Sunday, September 21, 2008

Media Lab Versus Classroom

Ah, the student media lab. Originally intended as an interactive classroom for those who work on the Lee Clarion and Vindagua, the lab has held more and more communications and telecommunications classes in recent years as the Communication and the Arts department runs out of classroom space.

Of the many classes that make the "fish bowl" their home, desktop publishing class students are typically the ones most in need of the beautiful Apple computers in the lab at all hours of the day.

Now, this is problematic.

First of all, the lab remains locked outside of classroom hours, which is precisely when these students need access to specific software to use for hours on end while completing their homework assignments.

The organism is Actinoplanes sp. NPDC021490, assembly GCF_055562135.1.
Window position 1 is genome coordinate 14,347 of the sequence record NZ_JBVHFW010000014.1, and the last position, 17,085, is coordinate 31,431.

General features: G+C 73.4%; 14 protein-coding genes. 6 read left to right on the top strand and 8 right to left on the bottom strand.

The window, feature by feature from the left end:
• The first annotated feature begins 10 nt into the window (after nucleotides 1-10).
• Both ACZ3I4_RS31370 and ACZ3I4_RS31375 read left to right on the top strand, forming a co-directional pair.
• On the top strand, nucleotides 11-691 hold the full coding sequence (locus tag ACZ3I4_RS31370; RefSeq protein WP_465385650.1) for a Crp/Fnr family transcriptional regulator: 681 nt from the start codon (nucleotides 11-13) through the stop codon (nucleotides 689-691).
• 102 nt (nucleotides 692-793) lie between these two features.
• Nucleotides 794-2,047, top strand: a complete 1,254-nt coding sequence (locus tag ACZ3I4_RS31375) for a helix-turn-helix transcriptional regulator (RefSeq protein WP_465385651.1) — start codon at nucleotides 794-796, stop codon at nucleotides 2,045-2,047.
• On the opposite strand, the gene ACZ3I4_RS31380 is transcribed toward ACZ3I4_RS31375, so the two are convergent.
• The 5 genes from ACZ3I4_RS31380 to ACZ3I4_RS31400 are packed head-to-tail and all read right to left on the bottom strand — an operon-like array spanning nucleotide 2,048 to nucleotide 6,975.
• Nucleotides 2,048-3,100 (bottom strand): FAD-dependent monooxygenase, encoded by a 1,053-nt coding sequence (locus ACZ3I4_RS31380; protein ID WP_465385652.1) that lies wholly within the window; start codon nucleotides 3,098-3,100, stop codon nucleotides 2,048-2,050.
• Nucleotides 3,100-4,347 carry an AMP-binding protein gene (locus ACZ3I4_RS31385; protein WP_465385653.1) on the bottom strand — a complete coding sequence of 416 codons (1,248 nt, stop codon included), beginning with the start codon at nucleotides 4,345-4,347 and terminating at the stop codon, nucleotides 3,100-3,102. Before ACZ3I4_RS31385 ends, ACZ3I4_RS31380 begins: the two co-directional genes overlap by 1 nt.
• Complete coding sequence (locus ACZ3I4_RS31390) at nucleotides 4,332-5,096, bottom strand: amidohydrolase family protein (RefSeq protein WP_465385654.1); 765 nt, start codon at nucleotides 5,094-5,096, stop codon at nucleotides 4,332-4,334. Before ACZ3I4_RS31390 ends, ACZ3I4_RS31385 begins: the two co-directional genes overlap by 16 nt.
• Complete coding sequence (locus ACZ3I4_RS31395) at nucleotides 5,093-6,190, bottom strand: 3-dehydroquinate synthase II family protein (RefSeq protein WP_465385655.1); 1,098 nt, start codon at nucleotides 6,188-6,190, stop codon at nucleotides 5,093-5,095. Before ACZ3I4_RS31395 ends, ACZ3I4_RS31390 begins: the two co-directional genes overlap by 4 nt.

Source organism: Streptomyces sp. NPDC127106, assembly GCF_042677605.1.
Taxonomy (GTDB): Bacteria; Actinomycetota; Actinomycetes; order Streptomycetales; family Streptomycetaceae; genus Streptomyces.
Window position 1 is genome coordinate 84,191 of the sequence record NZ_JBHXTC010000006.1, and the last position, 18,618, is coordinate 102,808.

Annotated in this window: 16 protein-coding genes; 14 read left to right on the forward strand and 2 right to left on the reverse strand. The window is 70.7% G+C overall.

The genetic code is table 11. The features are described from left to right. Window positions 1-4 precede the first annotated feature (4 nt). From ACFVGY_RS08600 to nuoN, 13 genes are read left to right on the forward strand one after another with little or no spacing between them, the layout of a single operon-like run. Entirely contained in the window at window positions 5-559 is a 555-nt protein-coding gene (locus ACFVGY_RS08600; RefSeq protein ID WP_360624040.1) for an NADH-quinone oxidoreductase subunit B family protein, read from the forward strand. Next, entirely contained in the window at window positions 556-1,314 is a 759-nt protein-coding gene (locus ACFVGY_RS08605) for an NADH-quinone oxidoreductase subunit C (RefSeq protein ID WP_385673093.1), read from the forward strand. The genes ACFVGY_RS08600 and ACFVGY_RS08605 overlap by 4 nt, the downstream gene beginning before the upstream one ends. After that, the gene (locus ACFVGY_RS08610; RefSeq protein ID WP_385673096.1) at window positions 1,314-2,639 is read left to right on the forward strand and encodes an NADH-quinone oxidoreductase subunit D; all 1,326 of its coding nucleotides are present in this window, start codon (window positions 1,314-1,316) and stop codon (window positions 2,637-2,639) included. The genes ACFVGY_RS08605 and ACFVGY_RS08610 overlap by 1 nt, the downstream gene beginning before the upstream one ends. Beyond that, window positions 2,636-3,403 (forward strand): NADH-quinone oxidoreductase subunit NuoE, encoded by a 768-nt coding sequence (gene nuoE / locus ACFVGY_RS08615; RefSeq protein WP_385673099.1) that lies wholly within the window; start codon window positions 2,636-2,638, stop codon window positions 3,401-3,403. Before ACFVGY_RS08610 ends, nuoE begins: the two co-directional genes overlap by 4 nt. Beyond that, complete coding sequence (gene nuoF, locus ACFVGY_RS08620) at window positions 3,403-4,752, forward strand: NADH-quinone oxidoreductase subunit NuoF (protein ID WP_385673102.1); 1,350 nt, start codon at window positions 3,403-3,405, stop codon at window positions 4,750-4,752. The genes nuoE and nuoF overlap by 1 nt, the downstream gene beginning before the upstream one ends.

Depending on access to a typically locked room so that homework can be done in time is downright disastrous. The university needs to have other classrooms, or at least a dedicated Mac multimedia lab or two for these students and classes.

People walk through the current lab all the time for access to the publications lab behind it, thus partially disrupting classes. If the PCSU had been built as originally designed, that wouldn't be a difficulty because of a door from the hall directly to the back room.

Another difficulty is scanning. Desktop publishing students, as well as other students, need easy access to a scanner because it's a tool they use frequently. How can a classroom for creative digital arts survive without a $99 scanner? Beats me.

It seems that until there's a dedicated lab for creative students, the fish bowl will have to suffice. Until then... Go fish.

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